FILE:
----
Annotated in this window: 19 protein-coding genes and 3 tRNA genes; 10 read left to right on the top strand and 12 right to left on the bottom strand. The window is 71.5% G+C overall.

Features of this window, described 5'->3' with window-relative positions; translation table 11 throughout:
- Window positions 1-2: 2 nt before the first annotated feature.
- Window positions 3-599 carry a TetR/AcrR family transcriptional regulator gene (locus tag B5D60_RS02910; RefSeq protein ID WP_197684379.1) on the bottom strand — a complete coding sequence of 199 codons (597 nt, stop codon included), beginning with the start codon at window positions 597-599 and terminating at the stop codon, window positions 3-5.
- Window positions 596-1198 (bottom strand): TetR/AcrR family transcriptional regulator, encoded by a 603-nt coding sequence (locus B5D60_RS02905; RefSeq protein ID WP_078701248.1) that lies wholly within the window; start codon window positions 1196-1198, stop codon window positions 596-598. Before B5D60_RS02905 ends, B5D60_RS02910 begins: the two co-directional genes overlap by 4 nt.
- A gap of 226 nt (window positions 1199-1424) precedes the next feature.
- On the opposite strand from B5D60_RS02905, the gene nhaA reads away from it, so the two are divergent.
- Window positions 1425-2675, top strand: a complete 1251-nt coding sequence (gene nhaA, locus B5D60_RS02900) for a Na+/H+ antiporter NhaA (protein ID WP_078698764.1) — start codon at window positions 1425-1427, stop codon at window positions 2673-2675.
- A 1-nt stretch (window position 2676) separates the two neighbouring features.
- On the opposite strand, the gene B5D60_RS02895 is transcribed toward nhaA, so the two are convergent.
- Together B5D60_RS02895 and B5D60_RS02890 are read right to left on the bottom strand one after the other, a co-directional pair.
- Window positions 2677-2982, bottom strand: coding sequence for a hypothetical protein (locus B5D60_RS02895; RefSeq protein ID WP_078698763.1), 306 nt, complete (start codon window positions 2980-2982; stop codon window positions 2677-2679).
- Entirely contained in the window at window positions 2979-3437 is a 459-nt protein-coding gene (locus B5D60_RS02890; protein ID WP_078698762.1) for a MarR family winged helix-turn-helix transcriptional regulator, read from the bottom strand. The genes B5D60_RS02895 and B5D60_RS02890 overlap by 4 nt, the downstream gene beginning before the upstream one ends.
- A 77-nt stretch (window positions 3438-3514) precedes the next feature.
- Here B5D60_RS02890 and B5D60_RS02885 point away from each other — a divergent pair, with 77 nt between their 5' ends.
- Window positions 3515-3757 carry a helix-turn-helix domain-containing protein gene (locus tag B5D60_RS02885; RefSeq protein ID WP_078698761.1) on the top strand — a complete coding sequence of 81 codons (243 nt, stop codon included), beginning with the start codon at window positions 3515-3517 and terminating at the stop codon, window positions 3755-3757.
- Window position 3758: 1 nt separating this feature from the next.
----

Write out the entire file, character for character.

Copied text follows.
Annotated in this window: 19 protein-coding genes and 3 tRNA genes; 10 read left to right on the top strand and 12 right to left on the bottom strand. The window is 71.5% G+C overall.

Features of this window, described 5'->3' with window-relative positions; translation table 11 throughout:
- Window positions 1-2: 2 nt before the first annotated feature.
- Window positions 3-599 carry a TetR/AcrR family transcriptional regulator gene (locus tag B5D60_RS02910; RefSeq protein ID WP_197684379.1) on the bottom strand — a complete coding sequence of 199 codons (597 nt, stop codon included), beginning with the start codon at window positions 597-599 and terminating at the stop codon, window positions 3-5.
- Window positions 596-1198 (bottom strand): TetR/AcrR family transcriptional regulator, encoded by a 603-nt coding sequence (locus B5D60_RS02905; RefSeq protein ID WP_078701248.1) that lies wholly within the window; start codon window positions 1196-1198, stop codon window positions 596-598. Before B5D60_RS02905 ends, B5D60_RS02910 begins: the two co-directional genes overlap by 4 nt.
- A gap of 226 nt (window positions 1199-1424) precedes the next feature.
- On the opposite strand from B5D60_RS02905, the gene nhaA reads away from it, so the two are divergent.
- Window positions 1425-2675, top strand: a complete 1251-nt coding sequence (gene nhaA, locus B5D60_RS02900) for a Na+/H+ antiporter NhaA (protein ID WP_078698764.1) — start codon at window positions 1425-1427, stop codon at window positions 2673-2675.
- A 1-nt stretch (window position 2676) separates the two neighbouring features.
- On the opposite strand, the gene B5D60_RS02895 is transcribed toward nhaA, so the two are convergent.
- Together B5D60_RS02895 and B5D60_RS02890 are read right to left on the bottom strand one after the other, a co-directional pair.
- Window positions 2677-2982, bottom strand: coding sequence for a hypothetical protein (locus B5D60_RS02895; RefSeq protein ID WP_078698763.1), 306 nt, complete (start codon window positions 2980-2982; stop codon window positions 2677-2679).
- Entirely contained in the window at window positions 2979-3437 is a 459-nt protein-coding gene (locus B5D60_RS02890; protein ID WP_078698762.1) for a MarR family winged helix-turn-helix transcriptional regulator, read from the bottom strand. The genes B5D60_RS02895 and B5D60_RS02890 overlap by 4 nt, the downstream gene beginning before the upstream one ends.
- A 77-nt stretch (window positions 3438-3514) precedes the next feature.
- Here B5D60_RS02890 and B5D60_RS02885 point away from each other — a divergent pair, with 77 nt between their 5' ends.
- Window positions 3515-3757 carry a helix-turn-helix domain-containing protein gene (locus tag B5D60_RS02885; RefSeq protein ID WP_078698761.1) on the top strand — a complete coding sequence of 81 codons (243 nt, stop codon included), beginning with the start codon at window positions 3515-3517 and terminating at the stop codon, window positions 3755-3757.
- Window position 3758: 1 nt separating this feature from the next.